Negri Bossi SpA, which recently took over two Italian makers of small injection presses, now has its sights set firmly on a purchase that would move it into larger-tonnage machines.
With that country's crowded injection press business ripe for consolidation, Negri Bossi of Cologno Monzese, Italy, is eyeing local firms with names for building machines above its own current limit of 1,500 tons, said Francesco Baldinelli, vice president and managing director.
``We have no experience from 2,000 tons upwards in the market. That's another world,'' he said at Interplas, held Sept. 30 to Oct. 4 in Birmingham. One possible takeover target, he said, is Brescia, Italy-based Italtech SpA, which is part of Comau, an industrial machinery and automation group in Turin, Italy, that is owned by Fiat SpA.
``Italtech could be a possibility. It would be a perfect target for us in terms of [machine] size. Italtech has years of a presence in the bigger-machine area. It's a well-known brand name,'' said Baldinelli.
Italtech sales and marketing director Giuliano Boffi said Italtech recently had discussed a possible merger with Negri Bossi but that Comau decided it does not want to sell its plastics machinery arm right now, for any price.
At Brescia, Italtech has capacity to make injection presses from about 100-9,920 tons, but it is looking at making higher-tonnage machines, Boffi said. The firm employs 150 and has annual sales of $50 million, he said. Its business extends into Europe, the United States, Asia and Latin America.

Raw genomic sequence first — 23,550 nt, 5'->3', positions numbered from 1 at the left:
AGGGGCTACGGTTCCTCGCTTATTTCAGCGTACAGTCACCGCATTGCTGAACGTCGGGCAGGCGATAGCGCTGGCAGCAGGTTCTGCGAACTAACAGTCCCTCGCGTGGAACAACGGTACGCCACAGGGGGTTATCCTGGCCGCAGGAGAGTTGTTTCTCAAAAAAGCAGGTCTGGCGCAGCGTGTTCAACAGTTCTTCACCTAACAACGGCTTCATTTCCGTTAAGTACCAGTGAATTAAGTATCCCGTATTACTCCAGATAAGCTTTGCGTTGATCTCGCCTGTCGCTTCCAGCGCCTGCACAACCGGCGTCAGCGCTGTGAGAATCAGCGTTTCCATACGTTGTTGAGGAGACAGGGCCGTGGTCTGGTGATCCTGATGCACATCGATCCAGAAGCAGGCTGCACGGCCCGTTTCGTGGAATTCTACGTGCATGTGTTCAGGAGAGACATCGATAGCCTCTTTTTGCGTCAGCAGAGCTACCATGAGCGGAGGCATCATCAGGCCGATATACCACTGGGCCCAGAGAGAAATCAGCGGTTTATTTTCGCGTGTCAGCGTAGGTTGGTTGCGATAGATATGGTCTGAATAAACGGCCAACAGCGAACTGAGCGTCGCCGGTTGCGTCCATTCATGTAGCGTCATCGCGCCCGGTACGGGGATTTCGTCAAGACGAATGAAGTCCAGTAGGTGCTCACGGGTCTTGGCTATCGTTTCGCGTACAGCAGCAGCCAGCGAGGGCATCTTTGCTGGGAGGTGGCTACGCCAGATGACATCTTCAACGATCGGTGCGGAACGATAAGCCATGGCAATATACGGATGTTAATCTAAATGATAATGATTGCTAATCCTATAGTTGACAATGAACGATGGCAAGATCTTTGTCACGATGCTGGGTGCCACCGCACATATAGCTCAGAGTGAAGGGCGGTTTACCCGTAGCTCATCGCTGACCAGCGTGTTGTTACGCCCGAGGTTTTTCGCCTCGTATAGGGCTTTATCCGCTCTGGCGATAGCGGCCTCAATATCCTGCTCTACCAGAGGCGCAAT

Baldinelli did not dismiss the suggestion of another possible big-machine partner for Negri Bossi: MIR SpA, also of Brescia.
``We are open to any type of proposal,'' he said.
However, Negri Bossi will take its time, with no firm decision on a specific move into bigger machines until later next year, he said. First, the firm needs to digest several recent deals.
In November, Negri Bossi bought a 70 percent stake in specialized injection press maker Oima SpA of Treviso, Italy. In April, Negri Bossi bought a 70 percent stake in another firm, BM Biraghi SpA of Monza, Italy.
In February, Negri Bossi itself was the takeover target when compression molding machine supplier Sacmi Imola Scrl of Imola, Italy, bought a 60 percent stake.
Integration of its three businesses is not an easy task. The company is keen not to lose the market and customer base built up over the years by Oima and BMB.
``We have to tread very carefully,'' Baldinelli said. ``It's easy to kill them or give their customers to some other competitor.''
However, as far as electric presses are concerned, there is a case for sharing the Negri Bossi technology across the group.
Negri Bossi is determined to sell its all-electric Elma series to the general market, not just molding niches, and the company is equally sure it will not compromise on the machine's price.
``Our strategy is very easy and very humble,'' Baldinelli said. ``We intend the electric machine can be competitive with our hydraulic [machine]. Period. This will be offered to 80 percent of the general market.''
Consolidation is crucial in the Italian injection press market in order to compete with German firms, Baldinelli said. He pointed out the mutual benefit in terms of scale and efficiency to be gained if Negri Bossi merges with some of Italy's 10 or so small injection press manufacturers.
The company expects to post 2002 sales of about 145 million euros ($142 million).